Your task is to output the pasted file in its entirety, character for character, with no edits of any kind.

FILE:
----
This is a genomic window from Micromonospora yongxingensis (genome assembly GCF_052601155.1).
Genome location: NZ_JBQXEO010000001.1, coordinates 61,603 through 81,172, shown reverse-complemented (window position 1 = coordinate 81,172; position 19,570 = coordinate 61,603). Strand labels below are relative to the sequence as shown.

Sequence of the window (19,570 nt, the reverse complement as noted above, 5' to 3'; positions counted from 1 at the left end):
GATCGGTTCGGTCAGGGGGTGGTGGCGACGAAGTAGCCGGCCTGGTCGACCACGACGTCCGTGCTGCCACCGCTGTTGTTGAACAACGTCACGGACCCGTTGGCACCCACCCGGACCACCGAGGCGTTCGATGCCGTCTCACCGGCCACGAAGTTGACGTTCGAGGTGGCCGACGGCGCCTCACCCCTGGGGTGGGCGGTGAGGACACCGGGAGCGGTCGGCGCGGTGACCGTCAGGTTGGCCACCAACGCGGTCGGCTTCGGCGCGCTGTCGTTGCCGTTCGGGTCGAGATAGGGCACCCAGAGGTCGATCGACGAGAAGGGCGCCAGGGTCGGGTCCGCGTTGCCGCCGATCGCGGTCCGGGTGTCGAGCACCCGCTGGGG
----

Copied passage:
This is a genomic window from Micromonospora yongxingensis (genome assembly GCF_052601155.1).
Genome location: NZ_JBQXEO010000001.1, coordinates 61,603 through 81,172, shown reverse-complemented (window position 1 = coordinate 81,172; position 19,570 = coordinate 61,603). Strand labels below are relative to the sequence as shown.

Sequence of the window (19,570 nt, the reverse complement as noted above, 5' to 3'; positions counted from 1 at the left end):
GATCGGTTCGGTCAGGGGGTGGTGGCGACGAAGTAGCCGGCCTGGTCGACCACGACGTCCGTGCTGCCACCGCTGTTGTTGAACAACGTCACGGACCCGTTGGCACCCACCCGGACCACCGAGGCGTTCGATGCCGTCTCACCGGCCACGAAGTTGACGTTCGAGGTGGCCGACGGCGCCTCACCCCTGGGGTGGGCGGTGAGGACACCGGGAGCGGTCGGCGCGGTGACCGTCAGGTTGGCCACCAACGCGGTCGGCTTCGGCGCGCTGTCGTTGCCGTTCGGGTCGAGATAGGGCACCCAGAGGTCGATCGACGAGAAGGGCGCCAGGGTCGGGTCCGCGTTGCCGCCGATCGCGGTCCGGGTGTCGAGCACCCGCTGGGG